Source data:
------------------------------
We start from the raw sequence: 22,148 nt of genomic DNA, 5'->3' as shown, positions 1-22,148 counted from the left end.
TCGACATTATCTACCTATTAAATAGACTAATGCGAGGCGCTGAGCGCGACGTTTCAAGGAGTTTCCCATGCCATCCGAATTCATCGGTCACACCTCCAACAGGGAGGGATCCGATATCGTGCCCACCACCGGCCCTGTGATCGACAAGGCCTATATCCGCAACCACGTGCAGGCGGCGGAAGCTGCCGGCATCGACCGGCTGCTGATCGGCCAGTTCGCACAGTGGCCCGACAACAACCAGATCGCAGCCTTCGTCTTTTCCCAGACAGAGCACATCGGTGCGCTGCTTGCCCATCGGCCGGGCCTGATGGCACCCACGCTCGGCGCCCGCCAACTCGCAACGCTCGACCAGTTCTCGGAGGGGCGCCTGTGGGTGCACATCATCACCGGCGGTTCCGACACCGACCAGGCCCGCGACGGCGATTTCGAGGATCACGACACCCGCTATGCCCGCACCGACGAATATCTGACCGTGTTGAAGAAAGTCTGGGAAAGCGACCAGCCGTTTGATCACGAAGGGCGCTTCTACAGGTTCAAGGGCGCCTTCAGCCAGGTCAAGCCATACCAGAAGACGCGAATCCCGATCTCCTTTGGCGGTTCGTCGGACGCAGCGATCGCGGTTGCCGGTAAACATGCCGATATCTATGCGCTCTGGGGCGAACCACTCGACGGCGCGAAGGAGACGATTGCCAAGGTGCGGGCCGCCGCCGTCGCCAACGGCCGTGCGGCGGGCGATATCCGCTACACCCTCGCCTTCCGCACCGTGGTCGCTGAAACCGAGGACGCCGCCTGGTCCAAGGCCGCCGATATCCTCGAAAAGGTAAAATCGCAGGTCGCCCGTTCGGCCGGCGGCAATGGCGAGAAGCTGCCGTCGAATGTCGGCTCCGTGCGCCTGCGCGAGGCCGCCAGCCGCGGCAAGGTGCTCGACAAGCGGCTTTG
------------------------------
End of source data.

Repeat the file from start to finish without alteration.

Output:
We start from the raw sequence: 22,148 nt of genomic DNA, 5'->3' as shown, positions 1-22,148 counted from the left end.
TCGACATTATCTACCTATTAAATAGACTAATGCGAGGCGCTGAGCGCGACGTTTCAAGGAGTTTCCCATGCCATCCGAATTCATCGGTCACACCTCCAACAGGGAGGGATCCGATATCGTGCCCACCACCGGCCCTGTGATCGACAAGGCCTATATCCGCAACCACGTGCAGGCGGCGGAAGCTGCCGGCATCGACCGGCTGCTGATCGGCCAGTTCGCACAGTGGCCCGACAACAACCAGATCGCAGCCTTCGTCTTTTCCCAGACAGAGCACATCGGTGCGCTGCTTGCCCATCGGCCGGGCCTGATGGCACCCACGCTCGGCGCCCGCCAACTCGCAACGCTCGACCAGTTCTCGGAGGGGCGCCTGTGGGTGCACATCATCACCGGCGGTTCCGACACCGACCAGGCCCGCGACGGCGATTTCGAGGATCACGACACCCGCTATGCCCGCACCGACGAATATCTGACCGTGTTGAAGAAAGTCTGGGAAAGCGACCAGCCGTTTGATCACGAAGGGCGCTTCTACAGGTTCAAGGGCGCCTTCAGCCAGGTCAAGCCATACCAGAAGACGCGAATCCCGATCTCCTTTGGCGGTTCGTCGGACGCAGCGATCGCGGTTGCCGGTAAACATGCCGATATCTATGCGCTCTGGGGCGAACCACTCGACGGCGCGAAGGAGACGATTGCCAAGGTGCGGGCCGCCGCCGTCGCCAACGGCCGTGCGGCGGGCGATATCCGCTACACCCTCGCCTTCCGCACCGTGGTCGCTGAAACCGAGGACGCCGCCTGGTCCAAGGCCGCCGATATCCTCGAAAAGGTAAAATCGCAGGTCGCCCGTTCGGCCGGCGGCAATGGCGAGAAGCTGCCGTCGAATGTCGGCTCCGTGCGCCTGCGCGAGGCCGCCAGCCGCGGCAAGGTGCTCGACAAGCGGCTTTG